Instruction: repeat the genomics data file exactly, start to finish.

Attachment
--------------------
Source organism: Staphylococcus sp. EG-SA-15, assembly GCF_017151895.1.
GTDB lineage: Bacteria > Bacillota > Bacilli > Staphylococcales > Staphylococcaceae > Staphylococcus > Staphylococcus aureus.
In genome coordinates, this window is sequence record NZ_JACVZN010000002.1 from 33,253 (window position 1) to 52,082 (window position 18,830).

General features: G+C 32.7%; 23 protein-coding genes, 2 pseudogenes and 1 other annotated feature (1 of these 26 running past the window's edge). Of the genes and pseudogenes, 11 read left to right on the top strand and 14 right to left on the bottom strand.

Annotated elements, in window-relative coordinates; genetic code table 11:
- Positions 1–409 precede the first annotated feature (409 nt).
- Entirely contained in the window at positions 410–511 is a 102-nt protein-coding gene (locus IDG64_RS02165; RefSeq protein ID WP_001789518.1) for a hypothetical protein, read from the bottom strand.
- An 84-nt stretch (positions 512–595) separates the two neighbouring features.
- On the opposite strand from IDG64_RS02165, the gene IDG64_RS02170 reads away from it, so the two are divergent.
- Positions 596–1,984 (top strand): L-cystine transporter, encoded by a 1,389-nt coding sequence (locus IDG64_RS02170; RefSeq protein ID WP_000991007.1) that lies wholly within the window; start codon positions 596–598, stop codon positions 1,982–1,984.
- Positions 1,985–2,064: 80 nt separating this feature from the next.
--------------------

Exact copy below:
Source organism: Staphylococcus sp. EG-SA-15, assembly GCF_017151895.1.
GTDB lineage: Bacteria > Bacillota > Bacilli > Staphylococcales > Staphylococcaceae > Staphylococcus > Staphylococcus aureus.
In genome coordinates, this window is sequence record NZ_JACVZN010000002.1 from 33,253 (window position 1) to 52,082 (window position 18,830).

General features: G+C 32.7%; 23 protein-coding genes, 2 pseudogenes and 1 other annotated feature (1 of these 26 running past the window's edge). Of the genes and pseudogenes, 11 read left to right on the top strand and 14 right to left on the bottom strand.

Annotated elements, in window-relative coordinates; genetic code table 11:
- Positions 1–409 precede the first annotated feature (409 nt).
- Entirely contained in the window at positions 410–511 is a 102-nt protein-coding gene (locus IDG64_RS02165; RefSeq protein ID WP_001789518.1) for a hypothetical protein, read from the bottom strand.
- An 84-nt stretch (positions 512–595) separates the two neighbouring features.
- On the opposite strand from IDG64_RS02165, the gene IDG64_RS02170 reads away from it, so the two are divergent.
- Positions 596–1,984 (top strand): L-cystine transporter, encoded by a 1,389-nt coding sequence (locus IDG64_RS02170; RefSeq protein ID WP_000991007.1) that lies wholly within the window; start codon positions 596–598, stop codon positions 1,982–1,984.
- Positions 1,985–2,064: 80 nt separating this feature from the next.